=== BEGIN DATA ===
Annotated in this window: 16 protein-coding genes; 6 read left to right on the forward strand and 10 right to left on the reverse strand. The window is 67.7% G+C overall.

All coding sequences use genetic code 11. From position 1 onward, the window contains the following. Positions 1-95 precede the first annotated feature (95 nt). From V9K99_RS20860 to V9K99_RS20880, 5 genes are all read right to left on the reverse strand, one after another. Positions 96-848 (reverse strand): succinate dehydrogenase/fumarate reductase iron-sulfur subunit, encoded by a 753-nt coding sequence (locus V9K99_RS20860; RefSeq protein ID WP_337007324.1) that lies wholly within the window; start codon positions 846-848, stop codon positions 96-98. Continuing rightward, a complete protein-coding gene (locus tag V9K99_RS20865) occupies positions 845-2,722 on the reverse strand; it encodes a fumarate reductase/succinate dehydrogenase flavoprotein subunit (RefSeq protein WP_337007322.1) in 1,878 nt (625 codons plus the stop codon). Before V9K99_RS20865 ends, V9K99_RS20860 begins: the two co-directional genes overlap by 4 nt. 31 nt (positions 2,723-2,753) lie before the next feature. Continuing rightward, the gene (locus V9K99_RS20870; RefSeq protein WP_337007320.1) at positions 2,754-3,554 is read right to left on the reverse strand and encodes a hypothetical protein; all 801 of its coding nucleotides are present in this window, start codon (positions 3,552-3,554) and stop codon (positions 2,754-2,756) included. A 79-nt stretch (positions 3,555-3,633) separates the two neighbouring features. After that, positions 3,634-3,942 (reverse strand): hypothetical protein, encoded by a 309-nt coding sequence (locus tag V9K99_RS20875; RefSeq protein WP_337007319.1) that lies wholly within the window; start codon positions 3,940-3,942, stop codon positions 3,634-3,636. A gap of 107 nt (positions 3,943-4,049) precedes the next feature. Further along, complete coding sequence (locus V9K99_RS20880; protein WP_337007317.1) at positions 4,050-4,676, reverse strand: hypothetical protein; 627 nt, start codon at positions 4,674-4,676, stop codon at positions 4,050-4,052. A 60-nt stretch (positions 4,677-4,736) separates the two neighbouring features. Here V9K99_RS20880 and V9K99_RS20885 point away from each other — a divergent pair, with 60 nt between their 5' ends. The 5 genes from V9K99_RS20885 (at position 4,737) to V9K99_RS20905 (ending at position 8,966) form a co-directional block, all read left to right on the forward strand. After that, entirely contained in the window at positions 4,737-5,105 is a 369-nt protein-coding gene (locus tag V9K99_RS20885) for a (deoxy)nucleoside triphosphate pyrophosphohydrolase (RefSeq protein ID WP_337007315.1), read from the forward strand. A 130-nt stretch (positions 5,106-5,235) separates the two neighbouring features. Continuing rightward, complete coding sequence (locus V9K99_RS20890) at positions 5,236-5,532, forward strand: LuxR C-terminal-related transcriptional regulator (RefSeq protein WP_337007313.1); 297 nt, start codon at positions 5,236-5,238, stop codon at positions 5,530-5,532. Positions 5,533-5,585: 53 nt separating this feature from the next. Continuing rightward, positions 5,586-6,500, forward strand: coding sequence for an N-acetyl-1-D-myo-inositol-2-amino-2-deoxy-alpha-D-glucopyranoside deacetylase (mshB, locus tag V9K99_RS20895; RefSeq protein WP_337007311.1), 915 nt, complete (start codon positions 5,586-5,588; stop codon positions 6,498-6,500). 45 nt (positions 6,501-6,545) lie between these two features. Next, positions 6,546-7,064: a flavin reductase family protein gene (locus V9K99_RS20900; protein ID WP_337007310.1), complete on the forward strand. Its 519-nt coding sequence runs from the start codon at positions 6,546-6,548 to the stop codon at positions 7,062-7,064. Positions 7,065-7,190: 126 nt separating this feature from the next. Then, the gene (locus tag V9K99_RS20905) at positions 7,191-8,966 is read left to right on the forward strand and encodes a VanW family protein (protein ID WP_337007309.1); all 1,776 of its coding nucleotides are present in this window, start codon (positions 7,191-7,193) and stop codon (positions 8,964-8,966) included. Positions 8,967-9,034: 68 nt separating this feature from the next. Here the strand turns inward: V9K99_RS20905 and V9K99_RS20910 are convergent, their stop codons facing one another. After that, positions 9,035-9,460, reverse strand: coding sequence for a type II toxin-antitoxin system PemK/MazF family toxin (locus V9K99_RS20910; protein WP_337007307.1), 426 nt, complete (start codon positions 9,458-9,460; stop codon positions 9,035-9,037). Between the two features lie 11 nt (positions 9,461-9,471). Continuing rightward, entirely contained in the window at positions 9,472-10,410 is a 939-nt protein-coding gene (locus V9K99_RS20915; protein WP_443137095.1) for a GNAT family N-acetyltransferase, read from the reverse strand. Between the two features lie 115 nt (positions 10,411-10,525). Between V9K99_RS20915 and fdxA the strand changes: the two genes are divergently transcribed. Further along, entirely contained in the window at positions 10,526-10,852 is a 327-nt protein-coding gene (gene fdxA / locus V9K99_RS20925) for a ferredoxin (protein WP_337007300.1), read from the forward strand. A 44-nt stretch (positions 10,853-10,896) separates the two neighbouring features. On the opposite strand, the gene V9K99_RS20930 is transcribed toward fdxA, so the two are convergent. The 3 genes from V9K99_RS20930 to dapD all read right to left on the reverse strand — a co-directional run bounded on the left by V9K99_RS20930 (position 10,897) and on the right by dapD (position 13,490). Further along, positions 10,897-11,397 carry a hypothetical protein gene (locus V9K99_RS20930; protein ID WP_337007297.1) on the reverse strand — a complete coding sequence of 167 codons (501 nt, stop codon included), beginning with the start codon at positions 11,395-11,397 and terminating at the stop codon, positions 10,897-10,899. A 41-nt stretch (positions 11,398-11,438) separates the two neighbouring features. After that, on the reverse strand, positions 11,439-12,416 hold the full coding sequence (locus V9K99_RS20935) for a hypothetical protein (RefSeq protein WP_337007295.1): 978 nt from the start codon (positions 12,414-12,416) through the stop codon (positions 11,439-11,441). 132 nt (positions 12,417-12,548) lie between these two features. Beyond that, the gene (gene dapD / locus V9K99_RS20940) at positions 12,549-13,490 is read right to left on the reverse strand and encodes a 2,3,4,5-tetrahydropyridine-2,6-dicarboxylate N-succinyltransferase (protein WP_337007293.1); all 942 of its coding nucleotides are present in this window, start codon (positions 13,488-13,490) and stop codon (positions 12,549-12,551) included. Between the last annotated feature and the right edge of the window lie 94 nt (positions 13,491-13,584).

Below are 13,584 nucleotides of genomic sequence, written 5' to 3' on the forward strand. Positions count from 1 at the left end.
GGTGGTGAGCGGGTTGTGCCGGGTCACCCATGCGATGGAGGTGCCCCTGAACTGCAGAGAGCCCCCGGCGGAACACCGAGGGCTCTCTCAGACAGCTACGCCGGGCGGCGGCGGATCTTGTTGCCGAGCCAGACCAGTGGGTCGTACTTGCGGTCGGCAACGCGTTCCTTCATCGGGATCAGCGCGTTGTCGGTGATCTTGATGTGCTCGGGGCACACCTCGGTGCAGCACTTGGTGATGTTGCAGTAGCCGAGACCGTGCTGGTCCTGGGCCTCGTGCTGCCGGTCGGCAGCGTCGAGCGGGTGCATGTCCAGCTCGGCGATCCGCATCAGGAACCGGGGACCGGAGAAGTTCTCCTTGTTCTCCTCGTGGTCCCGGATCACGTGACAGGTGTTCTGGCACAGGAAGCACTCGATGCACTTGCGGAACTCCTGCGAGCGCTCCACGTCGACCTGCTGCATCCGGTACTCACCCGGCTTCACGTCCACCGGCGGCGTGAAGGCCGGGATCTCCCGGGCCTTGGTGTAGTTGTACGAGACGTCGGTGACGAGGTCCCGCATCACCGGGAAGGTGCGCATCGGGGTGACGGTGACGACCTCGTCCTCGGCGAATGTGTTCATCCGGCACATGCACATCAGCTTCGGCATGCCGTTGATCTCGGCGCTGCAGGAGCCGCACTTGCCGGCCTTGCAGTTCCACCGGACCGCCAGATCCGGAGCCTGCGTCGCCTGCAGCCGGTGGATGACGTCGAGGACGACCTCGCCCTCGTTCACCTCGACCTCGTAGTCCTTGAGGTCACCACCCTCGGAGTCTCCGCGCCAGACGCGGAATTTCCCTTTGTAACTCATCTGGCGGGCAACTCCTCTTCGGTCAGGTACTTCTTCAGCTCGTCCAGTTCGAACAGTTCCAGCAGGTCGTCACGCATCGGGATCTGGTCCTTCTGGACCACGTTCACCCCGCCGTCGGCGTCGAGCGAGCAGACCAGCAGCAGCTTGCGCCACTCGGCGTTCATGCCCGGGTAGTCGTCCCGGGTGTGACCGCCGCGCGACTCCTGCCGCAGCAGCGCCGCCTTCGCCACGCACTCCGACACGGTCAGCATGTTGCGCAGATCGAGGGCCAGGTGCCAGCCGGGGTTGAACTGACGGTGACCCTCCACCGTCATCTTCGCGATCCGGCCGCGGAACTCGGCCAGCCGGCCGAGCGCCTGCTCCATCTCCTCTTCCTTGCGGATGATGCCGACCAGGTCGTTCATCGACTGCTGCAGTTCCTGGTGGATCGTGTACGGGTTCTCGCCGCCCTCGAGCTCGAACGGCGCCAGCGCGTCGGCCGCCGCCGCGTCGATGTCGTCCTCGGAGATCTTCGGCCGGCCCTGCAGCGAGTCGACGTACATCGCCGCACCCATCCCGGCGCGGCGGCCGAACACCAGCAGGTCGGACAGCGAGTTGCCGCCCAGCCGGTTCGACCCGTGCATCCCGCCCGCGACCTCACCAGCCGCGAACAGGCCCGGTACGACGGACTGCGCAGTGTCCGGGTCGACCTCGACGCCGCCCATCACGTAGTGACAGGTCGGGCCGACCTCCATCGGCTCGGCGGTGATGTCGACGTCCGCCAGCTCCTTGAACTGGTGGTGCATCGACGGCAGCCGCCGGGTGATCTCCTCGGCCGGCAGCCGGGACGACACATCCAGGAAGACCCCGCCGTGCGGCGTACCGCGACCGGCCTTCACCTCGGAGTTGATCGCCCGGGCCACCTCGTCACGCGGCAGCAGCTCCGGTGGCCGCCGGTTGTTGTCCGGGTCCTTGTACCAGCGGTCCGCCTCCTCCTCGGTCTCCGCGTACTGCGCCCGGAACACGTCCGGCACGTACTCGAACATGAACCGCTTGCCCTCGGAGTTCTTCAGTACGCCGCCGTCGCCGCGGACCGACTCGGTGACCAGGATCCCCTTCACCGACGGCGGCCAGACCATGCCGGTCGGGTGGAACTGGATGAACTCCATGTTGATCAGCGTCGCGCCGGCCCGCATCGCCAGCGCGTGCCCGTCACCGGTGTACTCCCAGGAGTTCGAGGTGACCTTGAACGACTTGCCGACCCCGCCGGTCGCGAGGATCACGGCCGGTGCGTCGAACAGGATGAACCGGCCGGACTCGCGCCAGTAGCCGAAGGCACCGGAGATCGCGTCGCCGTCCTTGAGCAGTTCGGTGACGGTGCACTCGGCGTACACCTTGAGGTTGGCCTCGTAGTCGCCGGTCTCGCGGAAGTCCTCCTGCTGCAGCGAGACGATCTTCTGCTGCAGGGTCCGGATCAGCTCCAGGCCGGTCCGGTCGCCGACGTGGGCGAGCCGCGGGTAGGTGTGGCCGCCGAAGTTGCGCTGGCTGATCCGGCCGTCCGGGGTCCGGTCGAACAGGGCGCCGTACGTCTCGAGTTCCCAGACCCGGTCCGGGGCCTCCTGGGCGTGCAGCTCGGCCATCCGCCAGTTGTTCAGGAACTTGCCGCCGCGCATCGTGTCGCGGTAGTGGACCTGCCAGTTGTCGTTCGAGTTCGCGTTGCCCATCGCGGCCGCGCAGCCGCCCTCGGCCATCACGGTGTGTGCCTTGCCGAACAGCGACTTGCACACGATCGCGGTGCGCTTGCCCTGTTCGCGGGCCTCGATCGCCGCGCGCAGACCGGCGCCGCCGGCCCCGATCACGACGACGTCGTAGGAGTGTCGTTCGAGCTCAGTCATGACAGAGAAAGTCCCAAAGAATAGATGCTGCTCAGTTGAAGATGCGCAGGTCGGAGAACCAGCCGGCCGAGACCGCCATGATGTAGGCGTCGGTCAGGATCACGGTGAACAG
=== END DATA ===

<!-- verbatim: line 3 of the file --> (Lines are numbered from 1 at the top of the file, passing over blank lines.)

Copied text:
Below are 13,584 nucleotides of genomic sequence, written 5' to 3' on the forward strand. Positions count from 1 at the left end.